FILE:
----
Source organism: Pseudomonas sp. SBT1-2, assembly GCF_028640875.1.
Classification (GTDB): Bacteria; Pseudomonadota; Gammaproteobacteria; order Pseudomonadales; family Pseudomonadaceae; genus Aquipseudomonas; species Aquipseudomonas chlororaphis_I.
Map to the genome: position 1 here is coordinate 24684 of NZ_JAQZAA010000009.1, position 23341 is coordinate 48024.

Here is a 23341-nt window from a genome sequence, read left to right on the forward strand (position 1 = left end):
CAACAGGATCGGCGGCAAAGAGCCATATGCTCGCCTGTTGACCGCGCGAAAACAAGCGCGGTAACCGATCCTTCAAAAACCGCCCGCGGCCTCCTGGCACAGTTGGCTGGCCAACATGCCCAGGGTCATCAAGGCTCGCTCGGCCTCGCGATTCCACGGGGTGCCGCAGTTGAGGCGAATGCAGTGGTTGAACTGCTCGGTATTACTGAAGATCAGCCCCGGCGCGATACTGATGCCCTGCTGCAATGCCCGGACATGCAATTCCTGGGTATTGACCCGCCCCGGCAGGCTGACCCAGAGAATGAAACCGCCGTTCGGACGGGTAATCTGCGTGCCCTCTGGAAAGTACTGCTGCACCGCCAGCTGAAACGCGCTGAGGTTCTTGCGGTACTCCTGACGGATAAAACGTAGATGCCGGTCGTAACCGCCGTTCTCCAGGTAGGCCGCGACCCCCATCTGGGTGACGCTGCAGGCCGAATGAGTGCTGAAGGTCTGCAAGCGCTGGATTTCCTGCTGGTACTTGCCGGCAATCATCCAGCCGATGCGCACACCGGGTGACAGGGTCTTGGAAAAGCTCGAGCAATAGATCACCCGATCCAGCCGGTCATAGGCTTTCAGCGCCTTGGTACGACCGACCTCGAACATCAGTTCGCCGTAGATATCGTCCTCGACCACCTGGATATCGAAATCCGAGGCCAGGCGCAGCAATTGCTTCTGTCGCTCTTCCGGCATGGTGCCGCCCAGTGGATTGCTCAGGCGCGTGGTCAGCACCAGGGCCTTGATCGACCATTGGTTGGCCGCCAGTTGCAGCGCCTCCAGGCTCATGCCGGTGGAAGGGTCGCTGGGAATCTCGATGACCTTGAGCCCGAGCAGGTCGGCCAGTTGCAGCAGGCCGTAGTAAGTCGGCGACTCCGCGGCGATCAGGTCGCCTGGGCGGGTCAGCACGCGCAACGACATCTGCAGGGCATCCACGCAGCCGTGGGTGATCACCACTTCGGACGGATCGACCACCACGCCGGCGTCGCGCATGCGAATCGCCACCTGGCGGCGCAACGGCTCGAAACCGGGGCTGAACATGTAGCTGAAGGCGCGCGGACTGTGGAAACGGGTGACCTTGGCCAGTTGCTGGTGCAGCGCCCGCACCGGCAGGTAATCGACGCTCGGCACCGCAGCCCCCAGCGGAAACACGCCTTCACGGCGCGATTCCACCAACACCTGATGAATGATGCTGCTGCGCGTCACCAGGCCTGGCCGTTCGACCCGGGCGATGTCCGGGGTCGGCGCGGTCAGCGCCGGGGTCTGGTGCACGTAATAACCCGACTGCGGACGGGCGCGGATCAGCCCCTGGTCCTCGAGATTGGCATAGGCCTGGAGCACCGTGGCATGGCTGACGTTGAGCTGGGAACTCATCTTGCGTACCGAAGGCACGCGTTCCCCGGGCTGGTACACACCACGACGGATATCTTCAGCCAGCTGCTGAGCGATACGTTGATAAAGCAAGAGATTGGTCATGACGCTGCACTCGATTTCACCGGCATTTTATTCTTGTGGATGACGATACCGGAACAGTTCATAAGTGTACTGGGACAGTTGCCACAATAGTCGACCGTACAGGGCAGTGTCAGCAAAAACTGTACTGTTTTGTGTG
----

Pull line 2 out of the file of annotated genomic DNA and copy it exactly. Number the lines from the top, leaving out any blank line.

Classification (GTDB): Bacteria; Pseudomonadota; Gammaproteobacteria; order Pseudomonadales; family Pseudomonadaceae; genus Aquipseudomonas; species Aquipseudomonas chlororaphis_I.